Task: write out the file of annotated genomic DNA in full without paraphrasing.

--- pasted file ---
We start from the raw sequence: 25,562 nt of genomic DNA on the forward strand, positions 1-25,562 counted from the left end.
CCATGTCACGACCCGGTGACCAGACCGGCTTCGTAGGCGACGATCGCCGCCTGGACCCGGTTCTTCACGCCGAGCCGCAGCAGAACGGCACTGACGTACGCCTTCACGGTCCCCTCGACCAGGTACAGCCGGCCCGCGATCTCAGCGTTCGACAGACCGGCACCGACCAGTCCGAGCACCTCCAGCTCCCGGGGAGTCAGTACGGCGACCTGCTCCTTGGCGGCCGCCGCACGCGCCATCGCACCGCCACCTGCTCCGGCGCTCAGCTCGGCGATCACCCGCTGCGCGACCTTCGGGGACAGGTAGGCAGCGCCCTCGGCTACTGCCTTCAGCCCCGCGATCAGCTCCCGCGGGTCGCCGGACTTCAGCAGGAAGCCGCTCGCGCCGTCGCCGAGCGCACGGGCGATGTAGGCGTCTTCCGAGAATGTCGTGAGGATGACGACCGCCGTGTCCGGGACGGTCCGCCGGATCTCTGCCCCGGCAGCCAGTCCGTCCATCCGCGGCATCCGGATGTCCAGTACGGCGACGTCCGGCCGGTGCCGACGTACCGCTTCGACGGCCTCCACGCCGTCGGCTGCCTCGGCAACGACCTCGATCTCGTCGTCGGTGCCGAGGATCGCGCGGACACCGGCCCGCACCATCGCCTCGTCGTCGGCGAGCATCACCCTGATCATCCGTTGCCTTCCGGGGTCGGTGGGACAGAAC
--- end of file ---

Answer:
We start from the raw sequence: 25,562 nt of genomic DNA on the forward strand, positions 1-25,562 counted from the left end.
CCATGTCACGACCCGGTGACCAGACCGGCTTCGTAGGCGACGATCGCCGCCTGGACCCGGTTCTTCACGCCGAGCCGCAGCAGAACGGCACTGACGTACGCCTTCACGGTCCCCTCGACCAGGTACAGCCGGCCCGCGATCTCAGCGTTCGACAGACCGGCACCGACCAGTCCGAGCACCTCCAGCTCCCGGGGAGTCAGTACGGCGACCTGCTCCTTGGCGGCCGCCGCACGCGCCATCGCACCGCCACCTGCTCCGGCGCTCAGCTCGGCGATCACCCGCTGCGCGACCTTCGGGGACAGGTAGGCAGCGCCCTCGGCTACTGCCTTCAGCCCCGCGATCAGCTCCCGCGGGTCGCCGGACTTCAGCAGGAAGCCGCTCGCGCCGTCGCCGAGCGCACGGGCGATGTAGGCGTCTTCCGAGAATGTCGTGAGGATGACGACCGCCGTGTCCGGGACGGTCCGCCGGATCTCTGCCCCGGCAGCCAGTCCGTCCATCCGCGGCATCCGGATGTCCAGTACGGCGACGTCCGGCCGGTGCCGACGTACCGCTTCGACGGCCTCCACGCCGTCGGCTGCCTCGGCAACGACCTCGATCTCGTCGTCGGTGCCGAGGATCGCGCGGACACCGGCCCGCACCATCGCCTCGTCGTCGGCGAGCATCACCCTGATCATCCGTTGCCTTCCGGGGTCGGTGGGACAGAAC